Published: April 7th 2012April 6th 2012
March in China
I'm so glad Tom chose March for this trip. The countryside is covered with flowering trees.
After doing all his internet research, Tom chose two towns that were hard to get to on public transportation: Zhangjiajie and Fenghuang. To get to Z (my abbreviation), we had to take two trains and travel (for 20 hours) about three-quarters of the way around a circle of cities in southern middle China. To get to Fenghuang, we had a five hour drive on poor roads each way. Was it worth it? You bet!
Z is a new city, only about 25 years old, and seems to have been built as a jumping off point for the parks and “scenic places”. We stayed in the Dacheng Shanshui Hotel, which boasts 2358 rooms(!) and an interesting “food street” restaurant. Although we sometimes had to compete with hundreds of unruly guests for our buffet breakfast, we got personalized service, since we were the ONLY westerners in the hotel. It felt a little like being the exhibit in a zoo, but we’re used to that now. Actually, we did meet two other “western” couples – from Bombay. They were almost as strange as we were! The food street restaurant was an advantage – you are seated, then given hot tea and a plastic
Pretty amazing road.
charge card. You walk around to all the different stations (salads, noodles, breads and dumplings, vegetables, soups, meats) and point to a display plate, which has the name of the item, in Chinese of course, and the price. They charge the dish to your card and you pay when you’re done. Lemme tell you, there were some WEIRD things on those display plates, from chicken feet to duck tongues. However, we found plenty of good food and only made one mistake. We saw a big pot of shrimp and ordered some – we got the whole pot, enough for about 6 people.
This blog entry won’t be too long, as the words definitely can’t describe the beauty of this area. The whole area is called “Wulingyuan”, and it includes several parks and forests. The afternoon we arrived was foggy, but we went anyway to Tienmen Mountain in the Zhangjiajie National Forest Park. To get even near the top of the mountain you take a 7.2 km (about 3 miles) cable car that’s divided into two runs. It was beautiful in the fog, but we couldn’t see much as we walked along the cliff-side path. It started raining and
On the way to Heaven's Gate
There are many turns on one's way ...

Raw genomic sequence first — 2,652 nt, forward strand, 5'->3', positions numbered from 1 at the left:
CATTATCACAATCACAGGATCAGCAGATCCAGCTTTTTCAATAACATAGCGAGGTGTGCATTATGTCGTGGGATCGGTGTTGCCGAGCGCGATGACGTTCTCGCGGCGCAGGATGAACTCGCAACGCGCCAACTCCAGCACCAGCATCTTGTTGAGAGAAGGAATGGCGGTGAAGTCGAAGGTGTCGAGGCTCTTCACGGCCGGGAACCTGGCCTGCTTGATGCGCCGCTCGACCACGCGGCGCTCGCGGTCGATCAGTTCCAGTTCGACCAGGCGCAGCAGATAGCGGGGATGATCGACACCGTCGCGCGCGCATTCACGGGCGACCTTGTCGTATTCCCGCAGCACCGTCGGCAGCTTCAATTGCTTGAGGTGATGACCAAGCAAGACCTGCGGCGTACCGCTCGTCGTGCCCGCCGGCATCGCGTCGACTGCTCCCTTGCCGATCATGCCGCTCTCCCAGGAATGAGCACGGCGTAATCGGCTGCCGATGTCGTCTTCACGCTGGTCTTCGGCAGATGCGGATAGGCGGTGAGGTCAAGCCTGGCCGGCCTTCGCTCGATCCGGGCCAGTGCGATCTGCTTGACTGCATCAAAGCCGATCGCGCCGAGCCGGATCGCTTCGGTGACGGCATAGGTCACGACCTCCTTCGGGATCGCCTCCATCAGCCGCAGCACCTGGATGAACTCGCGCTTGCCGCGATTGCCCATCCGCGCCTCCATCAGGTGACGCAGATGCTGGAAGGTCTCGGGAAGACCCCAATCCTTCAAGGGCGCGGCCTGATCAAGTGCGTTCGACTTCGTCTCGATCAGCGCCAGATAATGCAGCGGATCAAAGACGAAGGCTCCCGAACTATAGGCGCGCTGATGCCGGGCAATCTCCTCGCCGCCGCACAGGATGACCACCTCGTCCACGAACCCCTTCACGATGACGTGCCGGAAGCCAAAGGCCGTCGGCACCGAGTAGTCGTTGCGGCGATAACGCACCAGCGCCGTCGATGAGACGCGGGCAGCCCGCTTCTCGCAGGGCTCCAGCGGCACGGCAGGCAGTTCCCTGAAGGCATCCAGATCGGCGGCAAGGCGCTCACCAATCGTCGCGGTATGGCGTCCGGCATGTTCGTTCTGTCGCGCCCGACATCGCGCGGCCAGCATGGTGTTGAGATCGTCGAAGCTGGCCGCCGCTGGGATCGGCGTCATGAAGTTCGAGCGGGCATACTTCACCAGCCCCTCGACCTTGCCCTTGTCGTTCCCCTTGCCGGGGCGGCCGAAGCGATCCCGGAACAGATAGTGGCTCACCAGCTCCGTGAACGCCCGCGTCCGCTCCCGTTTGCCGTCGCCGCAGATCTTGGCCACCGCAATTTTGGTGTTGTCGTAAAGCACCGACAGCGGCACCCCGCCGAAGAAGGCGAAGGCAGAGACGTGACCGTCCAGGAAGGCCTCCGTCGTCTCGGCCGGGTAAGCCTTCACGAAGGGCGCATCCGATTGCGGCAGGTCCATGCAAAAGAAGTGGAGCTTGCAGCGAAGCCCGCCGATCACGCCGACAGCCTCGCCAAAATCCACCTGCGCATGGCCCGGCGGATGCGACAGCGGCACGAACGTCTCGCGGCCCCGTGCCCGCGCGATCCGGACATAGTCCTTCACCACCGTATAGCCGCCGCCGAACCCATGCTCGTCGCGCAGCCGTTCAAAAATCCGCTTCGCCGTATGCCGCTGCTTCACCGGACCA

the chairlift we were heading for closed, so we turned around and went back to the cable car and down to the middle station. We then took a bus up a road with more tiny and tight hairpin turns than I’ve ever seen before to “Heaven’s Gate”, a huge natural hole in the rock mountaintop, reached by a steep stone stairway with hundreds of steps. Let me see … fog, rain, 1000 steep stone steps … did I go up? NO! Not even Tom did, especially since he would not have been able to see anything when he got there. We left and returned two days later in the sunshine. Holy mackerel –we missed so much the first time! This time, we didn’t go up to Heaven’s Gate on the bus, but spent the rest of the time walking the cliffside path. I even went out onto a glass extension, just to show Vivian that it’s real. This place was amazing, and anyone coming to China should make the effort to get to Zhangjiajie and the mountain.
I had the stomach flu in the Yang Shuo area and promptly gave it to Tom, so he spent one day
On this foggy day, many people left requests for blessings at the top of Tienmanshan.
in bed (sorry, dear!), while our guide and I went to Baofeng Lake and Golden Dragon Cave. The lake is at the top of a small mountain, reached by a long ramp – and a few stairs, of course. It was caused many years ago by an earthquake and is still and deep, surrounded by the mountain’s hills that are covered at this time of year with rhododendrons and azaleas. Thanks, Tom, for planning this trip in March – China is beautiful now. Golden Dragon Cave was only interesting if you’ve never seen a river in a cave, but it’s not as interesting as Tennessee’s Lost Sea.
The next day, Tom was better, though still on strike from Chinese food, and we went to two other mountain areas near Z: Yuanjiajie, in the northern part of the park, where you get to the top of the mountain on a VERY long glass elevator. It’s famous for its views and for a bronze statue of Marshal He Long, hero of the Chinese revolution. After lunch, we went to Ten-Li Village and looked at yet more mountain peaks from a mini-train. These places would have been spectacular, except that we’d
Hard to see, but the walk up is steep, slippery and has about 1000 steps.
already seen Heaven’s Gate.
On April 3, we took an exciting five-hour car ride to Fenghuang (also called the Phoenix Town). Luckily, we had a careful and sharp driver and we still had three VERY close calls. We also saw the results of two probably fatal accidents, one involving a tanker truck that dropped a wheel off the narrow road and flipped and one where a car ran into a tree, probably trying and failing to pass. Its flashers were still going, but the tree was embedded about three feet into the engine. Our driver insisted that we wear our seatbelts in the back seat of the very comfortable Buick minivan he drove.
Fenghuang is one of China’s ancient cities, built along a river and gradually adapting itself to its fate as a tourist town. (It’s also the ginger capital of China.) Katherine, our guide, told us that many of the residents do not like the invasion, and I can understand why. I would love to have seen the place without neon and crowds. It’s our favorite ancient place – check the photos.
There are more photos below